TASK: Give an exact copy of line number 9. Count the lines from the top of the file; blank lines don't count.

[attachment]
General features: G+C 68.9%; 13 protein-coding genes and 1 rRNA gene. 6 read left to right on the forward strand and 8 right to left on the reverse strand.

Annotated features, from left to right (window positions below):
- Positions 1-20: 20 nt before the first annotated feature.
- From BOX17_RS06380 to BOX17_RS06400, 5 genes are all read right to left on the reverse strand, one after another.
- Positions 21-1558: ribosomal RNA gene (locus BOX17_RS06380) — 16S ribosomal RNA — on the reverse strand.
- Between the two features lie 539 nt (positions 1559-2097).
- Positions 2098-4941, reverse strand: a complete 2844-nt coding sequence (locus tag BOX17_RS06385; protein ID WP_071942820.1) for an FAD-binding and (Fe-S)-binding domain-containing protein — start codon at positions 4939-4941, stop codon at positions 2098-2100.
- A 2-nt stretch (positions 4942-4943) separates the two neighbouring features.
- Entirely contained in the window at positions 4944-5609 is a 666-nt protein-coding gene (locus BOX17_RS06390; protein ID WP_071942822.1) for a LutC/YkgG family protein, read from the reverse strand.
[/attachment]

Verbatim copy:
- Entirely contained in the window at positions 4944-5609 is a 666-nt protein-coding gene (locus BOX17_RS06390; protein ID WP_071942822.1) for a LutC/YkgG family protein, read from the reverse strand.